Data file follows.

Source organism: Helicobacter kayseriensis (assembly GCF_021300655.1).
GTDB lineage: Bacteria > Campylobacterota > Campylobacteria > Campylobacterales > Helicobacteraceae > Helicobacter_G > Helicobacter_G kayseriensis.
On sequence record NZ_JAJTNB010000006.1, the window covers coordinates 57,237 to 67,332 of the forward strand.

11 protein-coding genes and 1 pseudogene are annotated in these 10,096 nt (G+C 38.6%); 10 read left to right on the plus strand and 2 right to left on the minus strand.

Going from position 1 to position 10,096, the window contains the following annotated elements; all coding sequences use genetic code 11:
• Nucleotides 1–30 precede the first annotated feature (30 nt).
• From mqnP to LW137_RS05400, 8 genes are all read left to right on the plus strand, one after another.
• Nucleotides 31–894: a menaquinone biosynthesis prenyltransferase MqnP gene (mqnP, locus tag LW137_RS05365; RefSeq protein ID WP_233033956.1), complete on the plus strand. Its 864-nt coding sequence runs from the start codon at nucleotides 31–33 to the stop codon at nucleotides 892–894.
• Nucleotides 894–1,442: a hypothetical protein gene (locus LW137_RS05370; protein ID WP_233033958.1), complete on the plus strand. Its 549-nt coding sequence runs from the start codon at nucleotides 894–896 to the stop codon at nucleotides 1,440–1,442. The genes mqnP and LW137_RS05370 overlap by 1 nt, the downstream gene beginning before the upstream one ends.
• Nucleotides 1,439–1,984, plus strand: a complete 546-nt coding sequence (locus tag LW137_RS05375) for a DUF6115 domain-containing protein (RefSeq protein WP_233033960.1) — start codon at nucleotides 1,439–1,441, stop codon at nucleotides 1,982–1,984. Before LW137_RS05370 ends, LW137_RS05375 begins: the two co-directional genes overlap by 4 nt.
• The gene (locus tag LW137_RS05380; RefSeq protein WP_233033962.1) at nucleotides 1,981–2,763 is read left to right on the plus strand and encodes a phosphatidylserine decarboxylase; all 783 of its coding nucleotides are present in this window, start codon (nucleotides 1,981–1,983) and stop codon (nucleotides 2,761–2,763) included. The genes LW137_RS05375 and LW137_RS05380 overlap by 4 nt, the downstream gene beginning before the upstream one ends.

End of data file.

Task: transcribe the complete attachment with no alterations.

Source organism: Helicobacter kayseriensis (assembly GCF_021300655.1).
GTDB lineage: Bacteria > Campylobacterota > Campylobacteria > Campylobacterales > Helicobacteraceae > Helicobacter_G > Helicobacter_G kayseriensis.
On sequence record NZ_JAJTNB010000006.1, the window covers coordinates 57,237 to 67,332 of the forward strand.

11 protein-coding genes and 1 pseudogene are annotated in these 10,096 nt (G+C 38.6%); 10 read left to right on the plus strand and 2 right to left on the minus strand.

Going from position 1 to position 10,096, the window contains the following annotated elements; all coding sequences use genetic code 11:
• Nucleotides 1–30 precede the first annotated feature (30 nt).
• From mqnP to LW137_RS05400, 8 genes are all read left to right on the plus strand, one after another.
• Nucleotides 31–894: a menaquinone biosynthesis prenyltransferase MqnP gene (mqnP, locus tag LW137_RS05365; RefSeq protein ID WP_233033956.1), complete on the plus strand. Its 864-nt coding sequence runs from the start codon at nucleotides 31–33 to the stop codon at nucleotides 892–894.
• Nucleotides 894–1,442: a hypothetical protein gene (locus LW137_RS05370; protein ID WP_233033958.1), complete on the plus strand. Its 549-nt coding sequence runs from the start codon at nucleotides 894–896 to the stop codon at nucleotides 1,440–1,442. The genes mqnP and LW137_RS05370 overlap by 1 nt, the downstream gene beginning before the upstream one ends.
• Nucleotides 1,439–1,984, plus strand: a complete 546-nt coding sequence (locus tag LW137_RS05375) for a DUF6115 domain-containing protein (RefSeq protein WP_233033960.1) — start codon at nucleotides 1,439–1,441, stop codon at nucleotides 1,982–1,984. Before LW137_RS05370 ends, LW137_RS05375 begins: the two co-directional genes overlap by 4 nt.
• The gene (locus tag LW137_RS05380; RefSeq protein WP_233033962.1) at nucleotides 1,981–2,763 is read left to right on the plus strand and encodes a phosphatidylserine decarboxylase; all 783 of its coding nucleotides are present in this window, start codon (nucleotides 1,981–1,983) and stop codon (nucleotides 2,761–2,763) included. The genes LW137_RS05375 and LW137_RS05380 overlap by 4 nt, the downstream gene beginning before the upstream one ends.